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US private equity group 777 Partners has paid Lars Windhorst less than €15mn up front to buy his majority stake in Hertha Berlin football club, a heavy loss on the financier’s original €374mn investment.
Windhorst confirmed previously undisclosed details of the recent sale during a London court hearing last week when a barrister representing one of his creditors cross-examined him about his financial arrangements.
During the hearing, Windhorst said he had sold Hertha Berlin for a €65mn purchase price, offset against a €50mn loan that 777 had previously provided.
The deal also included a “performance-related” payment of up to €35mn potentially due in future. It was agreed in March between one of Windhorst’s Dutch investment companies and a Belgian company belonging to 777.
Windhorst told the hearing that 777 had not yet paid all of the €15mn and that he did not remember how much had been received so far. He disagreed with the barrister that this meant 777 had defaulted on the deal.
“There was no default as far as I’m concerned,” he told the court, adding that he had agreed to defer some of the payment and could receive a “triple-digit” million amount from the sale in future.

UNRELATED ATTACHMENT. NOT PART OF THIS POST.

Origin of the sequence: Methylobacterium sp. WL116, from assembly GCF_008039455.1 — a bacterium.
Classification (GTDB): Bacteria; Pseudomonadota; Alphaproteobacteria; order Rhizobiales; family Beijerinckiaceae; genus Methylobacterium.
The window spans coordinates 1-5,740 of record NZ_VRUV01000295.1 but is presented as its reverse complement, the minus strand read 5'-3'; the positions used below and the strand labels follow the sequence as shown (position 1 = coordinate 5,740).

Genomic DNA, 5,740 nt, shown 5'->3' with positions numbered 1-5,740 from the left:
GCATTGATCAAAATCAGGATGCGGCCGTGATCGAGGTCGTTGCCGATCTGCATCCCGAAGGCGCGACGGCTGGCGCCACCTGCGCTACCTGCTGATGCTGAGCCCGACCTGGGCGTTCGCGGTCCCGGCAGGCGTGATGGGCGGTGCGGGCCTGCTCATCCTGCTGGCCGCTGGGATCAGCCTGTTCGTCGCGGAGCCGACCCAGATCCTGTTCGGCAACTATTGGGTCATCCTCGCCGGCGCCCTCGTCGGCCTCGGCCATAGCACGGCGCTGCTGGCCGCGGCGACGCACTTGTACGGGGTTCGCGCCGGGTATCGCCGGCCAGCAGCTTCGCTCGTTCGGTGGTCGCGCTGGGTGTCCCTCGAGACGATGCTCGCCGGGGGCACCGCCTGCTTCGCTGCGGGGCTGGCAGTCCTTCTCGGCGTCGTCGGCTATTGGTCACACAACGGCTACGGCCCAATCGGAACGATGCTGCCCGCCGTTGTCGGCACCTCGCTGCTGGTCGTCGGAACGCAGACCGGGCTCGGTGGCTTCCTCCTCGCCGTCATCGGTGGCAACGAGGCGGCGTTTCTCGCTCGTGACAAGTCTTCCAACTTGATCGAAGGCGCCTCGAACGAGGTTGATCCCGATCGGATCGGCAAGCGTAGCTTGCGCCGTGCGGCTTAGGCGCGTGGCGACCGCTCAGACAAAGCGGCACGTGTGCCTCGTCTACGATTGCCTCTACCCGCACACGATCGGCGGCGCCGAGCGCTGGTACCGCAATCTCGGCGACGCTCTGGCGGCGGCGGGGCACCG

The claimant’s barrister asked Windhorst how this would be possible if the deal allowed for an extra €35mn at most and even this payment was conditional on Hertha Berlin — which was recently relegated — coming first in Germany’s top-level Bundesliga.
Windhorst replied that he was “not on top” of the details of the deal, noting that he was “personally doing lots of transactions”.
777 declined to comment.
Windhorst first took a stake in Hertha Berlin in 2019, at a time when he was still receiving large amounts of funding from France’s H2O Asset Management. He promised big spending to turn the struggling team into a “big city club”.
But its fortunes failed to improve on the pitch even after Windhorst’s spending spree and his tenure as owner was overshadowed by a Financial Times revelation last September that he had hired an Israeli intelligence firm to orchestrate a campaign to oust the club’s president, Werner Gegenbauer.
Many fans were outraged and German news outlet Der Spiegel called the clandestine campaign against Gegenbauer a “scandal that is unparalleled in the history of the Bundesliga”.
Windhorst initially dismissed the story as “nonsense” but a probe commissioned by Hertha Berlin found that invoices related to the campaign were paid from one of his bank accounts.
In November, he struck the deal to sell Hertha Berlin to 777, which is pursuing a strategy of buying lower league football clubs, including Red Star FC in Paris, the Rio club Vasco da Gama and Italy’s FC Genoa.
Earlier this week, the financier was hit with a €150mn freezing order by London’s High Court in relation to a separate creditor claim.